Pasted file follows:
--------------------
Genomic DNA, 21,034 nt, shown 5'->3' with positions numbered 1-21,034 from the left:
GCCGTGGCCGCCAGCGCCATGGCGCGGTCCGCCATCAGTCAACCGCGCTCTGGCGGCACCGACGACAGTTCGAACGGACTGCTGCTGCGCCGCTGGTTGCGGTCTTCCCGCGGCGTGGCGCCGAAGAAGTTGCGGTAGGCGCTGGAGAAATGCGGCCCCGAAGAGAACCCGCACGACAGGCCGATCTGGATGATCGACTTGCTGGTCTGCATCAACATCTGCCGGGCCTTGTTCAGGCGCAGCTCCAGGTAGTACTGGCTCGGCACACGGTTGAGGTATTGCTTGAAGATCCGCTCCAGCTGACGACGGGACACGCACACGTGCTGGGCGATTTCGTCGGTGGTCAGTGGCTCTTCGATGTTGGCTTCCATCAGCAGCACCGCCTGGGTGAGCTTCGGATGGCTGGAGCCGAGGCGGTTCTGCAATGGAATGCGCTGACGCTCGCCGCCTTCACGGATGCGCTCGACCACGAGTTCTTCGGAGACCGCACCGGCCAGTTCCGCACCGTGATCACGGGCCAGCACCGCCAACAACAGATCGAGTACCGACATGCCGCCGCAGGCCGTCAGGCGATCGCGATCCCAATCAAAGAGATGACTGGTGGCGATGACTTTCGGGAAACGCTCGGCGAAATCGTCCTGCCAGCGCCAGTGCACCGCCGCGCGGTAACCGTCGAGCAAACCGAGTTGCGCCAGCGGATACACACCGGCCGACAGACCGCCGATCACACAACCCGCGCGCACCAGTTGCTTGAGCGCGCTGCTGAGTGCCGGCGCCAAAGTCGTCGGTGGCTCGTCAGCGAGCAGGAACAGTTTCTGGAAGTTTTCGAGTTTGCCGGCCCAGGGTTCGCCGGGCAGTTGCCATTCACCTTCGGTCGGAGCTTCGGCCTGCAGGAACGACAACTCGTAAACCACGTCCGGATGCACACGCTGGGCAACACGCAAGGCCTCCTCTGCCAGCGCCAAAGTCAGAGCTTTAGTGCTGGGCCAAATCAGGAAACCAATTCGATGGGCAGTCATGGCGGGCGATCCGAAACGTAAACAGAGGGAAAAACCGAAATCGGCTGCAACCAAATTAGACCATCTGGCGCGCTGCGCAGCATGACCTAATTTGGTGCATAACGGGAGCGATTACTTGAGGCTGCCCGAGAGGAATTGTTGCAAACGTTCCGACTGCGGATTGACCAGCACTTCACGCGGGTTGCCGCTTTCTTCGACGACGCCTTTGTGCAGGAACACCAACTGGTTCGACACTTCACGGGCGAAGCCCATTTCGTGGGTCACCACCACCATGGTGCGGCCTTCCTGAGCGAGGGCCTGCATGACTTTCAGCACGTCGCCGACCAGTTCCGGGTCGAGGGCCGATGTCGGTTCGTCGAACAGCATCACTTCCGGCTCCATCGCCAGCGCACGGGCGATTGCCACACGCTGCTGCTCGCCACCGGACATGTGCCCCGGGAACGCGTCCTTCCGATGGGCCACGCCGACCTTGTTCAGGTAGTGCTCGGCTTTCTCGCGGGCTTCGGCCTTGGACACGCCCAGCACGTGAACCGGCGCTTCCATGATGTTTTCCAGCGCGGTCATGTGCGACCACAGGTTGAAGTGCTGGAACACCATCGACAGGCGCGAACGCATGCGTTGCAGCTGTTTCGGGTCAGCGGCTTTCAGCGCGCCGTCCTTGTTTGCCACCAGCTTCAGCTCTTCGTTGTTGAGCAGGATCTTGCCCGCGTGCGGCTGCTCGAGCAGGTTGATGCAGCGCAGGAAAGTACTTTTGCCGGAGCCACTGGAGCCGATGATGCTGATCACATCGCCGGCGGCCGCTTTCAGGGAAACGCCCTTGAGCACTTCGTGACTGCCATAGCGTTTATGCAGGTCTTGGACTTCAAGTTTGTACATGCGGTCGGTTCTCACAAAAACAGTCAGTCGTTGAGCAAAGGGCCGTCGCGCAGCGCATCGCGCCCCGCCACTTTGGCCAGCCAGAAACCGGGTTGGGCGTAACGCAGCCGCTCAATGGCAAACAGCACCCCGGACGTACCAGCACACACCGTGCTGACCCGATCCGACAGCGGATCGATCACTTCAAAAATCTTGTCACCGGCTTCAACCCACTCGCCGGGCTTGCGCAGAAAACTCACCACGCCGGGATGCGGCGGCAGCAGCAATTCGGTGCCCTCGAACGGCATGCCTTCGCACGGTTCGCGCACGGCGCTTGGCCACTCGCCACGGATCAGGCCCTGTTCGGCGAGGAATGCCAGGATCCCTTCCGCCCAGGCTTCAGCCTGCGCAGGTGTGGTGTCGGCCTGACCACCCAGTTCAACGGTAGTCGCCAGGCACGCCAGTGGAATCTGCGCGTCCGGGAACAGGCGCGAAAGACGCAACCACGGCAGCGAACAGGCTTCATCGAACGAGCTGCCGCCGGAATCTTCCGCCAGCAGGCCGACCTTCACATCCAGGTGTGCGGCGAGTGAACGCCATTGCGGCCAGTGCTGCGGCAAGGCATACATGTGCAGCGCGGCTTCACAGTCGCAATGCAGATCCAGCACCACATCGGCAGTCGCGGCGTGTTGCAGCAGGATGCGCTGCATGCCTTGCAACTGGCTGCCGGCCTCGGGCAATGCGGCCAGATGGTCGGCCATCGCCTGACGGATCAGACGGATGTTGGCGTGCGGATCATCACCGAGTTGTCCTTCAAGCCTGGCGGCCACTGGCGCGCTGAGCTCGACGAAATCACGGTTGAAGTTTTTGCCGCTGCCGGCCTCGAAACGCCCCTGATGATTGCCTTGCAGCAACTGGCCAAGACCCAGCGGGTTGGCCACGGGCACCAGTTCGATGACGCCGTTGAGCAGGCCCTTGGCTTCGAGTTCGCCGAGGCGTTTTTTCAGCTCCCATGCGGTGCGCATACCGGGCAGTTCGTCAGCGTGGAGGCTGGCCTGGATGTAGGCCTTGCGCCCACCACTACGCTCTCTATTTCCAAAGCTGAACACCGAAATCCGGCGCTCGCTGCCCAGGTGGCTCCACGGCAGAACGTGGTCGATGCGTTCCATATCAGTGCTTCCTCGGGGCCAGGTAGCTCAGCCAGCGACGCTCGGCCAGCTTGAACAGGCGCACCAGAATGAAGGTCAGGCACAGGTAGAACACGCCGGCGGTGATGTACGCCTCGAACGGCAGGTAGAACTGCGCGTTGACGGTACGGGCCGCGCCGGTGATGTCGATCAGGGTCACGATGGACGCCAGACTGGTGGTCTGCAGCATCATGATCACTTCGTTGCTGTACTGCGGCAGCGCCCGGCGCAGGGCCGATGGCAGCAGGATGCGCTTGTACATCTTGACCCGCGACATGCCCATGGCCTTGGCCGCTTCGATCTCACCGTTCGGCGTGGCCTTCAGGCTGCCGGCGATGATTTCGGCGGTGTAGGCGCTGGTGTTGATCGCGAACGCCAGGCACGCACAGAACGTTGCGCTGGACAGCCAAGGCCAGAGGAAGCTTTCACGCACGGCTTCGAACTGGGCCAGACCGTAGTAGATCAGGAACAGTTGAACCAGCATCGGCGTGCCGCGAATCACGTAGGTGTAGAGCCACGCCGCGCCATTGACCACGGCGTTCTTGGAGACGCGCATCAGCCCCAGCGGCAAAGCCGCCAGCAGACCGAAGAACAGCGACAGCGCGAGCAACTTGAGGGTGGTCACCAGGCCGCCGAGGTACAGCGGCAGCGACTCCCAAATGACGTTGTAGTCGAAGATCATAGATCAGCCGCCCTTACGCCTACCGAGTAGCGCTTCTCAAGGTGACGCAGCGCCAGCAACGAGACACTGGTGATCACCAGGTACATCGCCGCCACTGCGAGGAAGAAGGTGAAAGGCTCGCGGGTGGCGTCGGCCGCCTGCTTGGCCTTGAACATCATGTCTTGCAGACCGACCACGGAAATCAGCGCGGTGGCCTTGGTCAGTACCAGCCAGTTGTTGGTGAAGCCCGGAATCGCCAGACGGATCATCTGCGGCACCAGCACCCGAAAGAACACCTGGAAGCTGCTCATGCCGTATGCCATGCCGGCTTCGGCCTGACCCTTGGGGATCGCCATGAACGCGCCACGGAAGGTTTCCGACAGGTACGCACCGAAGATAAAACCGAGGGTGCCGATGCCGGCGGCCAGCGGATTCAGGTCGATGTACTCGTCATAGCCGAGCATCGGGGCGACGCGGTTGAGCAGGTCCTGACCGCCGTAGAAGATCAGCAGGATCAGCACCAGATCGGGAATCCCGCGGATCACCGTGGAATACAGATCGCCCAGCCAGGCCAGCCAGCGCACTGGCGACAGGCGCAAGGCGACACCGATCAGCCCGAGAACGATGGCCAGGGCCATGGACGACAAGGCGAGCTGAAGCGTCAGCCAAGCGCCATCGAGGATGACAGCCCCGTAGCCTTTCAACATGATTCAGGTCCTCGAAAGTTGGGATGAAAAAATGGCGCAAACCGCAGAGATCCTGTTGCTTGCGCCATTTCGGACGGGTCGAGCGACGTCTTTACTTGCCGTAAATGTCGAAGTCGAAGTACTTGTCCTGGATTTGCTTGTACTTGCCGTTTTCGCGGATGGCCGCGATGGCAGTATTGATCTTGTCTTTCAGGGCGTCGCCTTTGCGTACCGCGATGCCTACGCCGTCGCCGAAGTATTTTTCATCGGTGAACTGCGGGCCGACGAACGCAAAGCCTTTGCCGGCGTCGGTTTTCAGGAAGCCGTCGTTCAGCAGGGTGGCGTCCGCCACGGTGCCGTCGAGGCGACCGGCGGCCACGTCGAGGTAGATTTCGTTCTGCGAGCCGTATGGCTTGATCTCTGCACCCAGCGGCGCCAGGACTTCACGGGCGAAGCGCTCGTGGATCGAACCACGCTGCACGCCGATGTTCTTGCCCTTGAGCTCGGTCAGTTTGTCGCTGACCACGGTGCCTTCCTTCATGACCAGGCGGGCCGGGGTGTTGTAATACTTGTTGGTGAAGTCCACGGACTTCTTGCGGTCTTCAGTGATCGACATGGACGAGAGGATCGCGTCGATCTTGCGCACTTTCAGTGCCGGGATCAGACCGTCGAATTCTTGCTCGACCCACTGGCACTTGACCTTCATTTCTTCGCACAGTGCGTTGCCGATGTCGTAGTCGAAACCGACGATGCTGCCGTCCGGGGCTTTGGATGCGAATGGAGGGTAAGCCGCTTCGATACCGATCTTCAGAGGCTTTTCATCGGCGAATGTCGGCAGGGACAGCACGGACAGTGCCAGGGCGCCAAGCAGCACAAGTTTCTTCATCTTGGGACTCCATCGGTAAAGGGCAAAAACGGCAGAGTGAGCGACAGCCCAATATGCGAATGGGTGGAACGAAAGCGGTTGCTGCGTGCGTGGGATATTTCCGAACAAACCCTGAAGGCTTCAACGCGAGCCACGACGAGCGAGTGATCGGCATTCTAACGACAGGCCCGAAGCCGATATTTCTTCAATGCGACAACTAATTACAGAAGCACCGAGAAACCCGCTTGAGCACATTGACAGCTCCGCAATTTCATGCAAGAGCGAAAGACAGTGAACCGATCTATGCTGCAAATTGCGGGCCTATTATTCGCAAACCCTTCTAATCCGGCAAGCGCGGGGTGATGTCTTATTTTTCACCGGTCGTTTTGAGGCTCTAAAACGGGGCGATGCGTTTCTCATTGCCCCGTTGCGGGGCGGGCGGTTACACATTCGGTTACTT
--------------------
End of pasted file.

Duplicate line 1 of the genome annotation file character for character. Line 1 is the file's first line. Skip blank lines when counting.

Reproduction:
Genomic DNA, 21,034 nt, shown 5'->3' with positions numbered 1-21,034 from the left: